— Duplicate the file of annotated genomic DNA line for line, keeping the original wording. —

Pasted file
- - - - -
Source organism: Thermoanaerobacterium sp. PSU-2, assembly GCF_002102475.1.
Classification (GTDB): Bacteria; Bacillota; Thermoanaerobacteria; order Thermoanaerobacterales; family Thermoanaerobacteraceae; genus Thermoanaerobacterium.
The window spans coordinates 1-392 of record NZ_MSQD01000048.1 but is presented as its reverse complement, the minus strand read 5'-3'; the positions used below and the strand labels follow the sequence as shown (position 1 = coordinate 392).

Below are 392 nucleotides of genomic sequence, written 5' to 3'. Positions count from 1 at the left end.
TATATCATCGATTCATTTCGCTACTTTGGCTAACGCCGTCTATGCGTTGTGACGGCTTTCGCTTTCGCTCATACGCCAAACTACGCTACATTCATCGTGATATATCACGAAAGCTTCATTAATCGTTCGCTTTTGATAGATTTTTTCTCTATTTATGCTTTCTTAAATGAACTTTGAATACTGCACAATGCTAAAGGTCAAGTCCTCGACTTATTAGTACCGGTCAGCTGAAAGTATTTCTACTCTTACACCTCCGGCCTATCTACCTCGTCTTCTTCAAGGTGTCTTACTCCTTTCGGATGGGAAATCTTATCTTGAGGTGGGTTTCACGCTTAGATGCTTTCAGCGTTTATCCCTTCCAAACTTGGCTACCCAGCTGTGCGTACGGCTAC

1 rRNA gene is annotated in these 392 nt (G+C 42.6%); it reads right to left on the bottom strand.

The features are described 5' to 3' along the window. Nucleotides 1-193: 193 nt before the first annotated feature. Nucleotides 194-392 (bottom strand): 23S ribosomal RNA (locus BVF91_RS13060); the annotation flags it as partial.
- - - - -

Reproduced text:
Source organism: Thermoanaerobacterium sp. PSU-2, assembly GCF_002102475.1.
Classification (GTDB): Bacteria; Bacillota; Thermoanaerobacteria; order Thermoanaerobacterales; family Thermoanaerobacteraceae; genus Thermoanaerobacterium.
The window spans coordinates 1-392 of record NZ_MSQD01000048.1 but is presented as its reverse complement, the minus strand read 5'-3'; the positions used below and the strand labels follow the sequence as shown (position 1 = coordinate 392).

Below are 392 nucleotides of genomic sequence, written 5' to 3'. Positions count from 1 at the left end.
TATATCATCGATTCATTTCGCTACTTTGGCTAACGCCGTCTATGCGTTGTGACGGCTTTCGCTTTCGCTCATACGCCAAACTACGCTACATTCATCGTGATATATCACGAAAGCTTCATTAATCGTTCGCTTTTGATAGATTTTTTCTCTATTTATGCTTTCTTAAATGAACTTTGAATACTGCACAATGCTAAAGGTCAAGTCCTCGACTTATTAGTACCGGTCAGCTGAAAGTATTTCTACTCTTACACCTCCGGCCTATCTACCTCGTCTTCTTCAAGGTGTCTTACTCCTTTCGGATGGGAAATCTTATCTTGAGGTGGGTTTCACGCTTAGATGCTTTCAGCGTTTATCCCTTCCAAACTTGGCTACCCAGCTGTGCGTACGGCTAC

1 rRNA gene is annotated in these 392 nt (G+C 42.6%); it reads right to left on the bottom strand.

The features are described 5' to 3' along the window. Nucleotides 1-193: 193 nt before the first annotated feature. Nucleotides 194-392 (bottom strand): 23S ribosomal RNA (locus BVF91_RS13060); the annotation flags it as partial.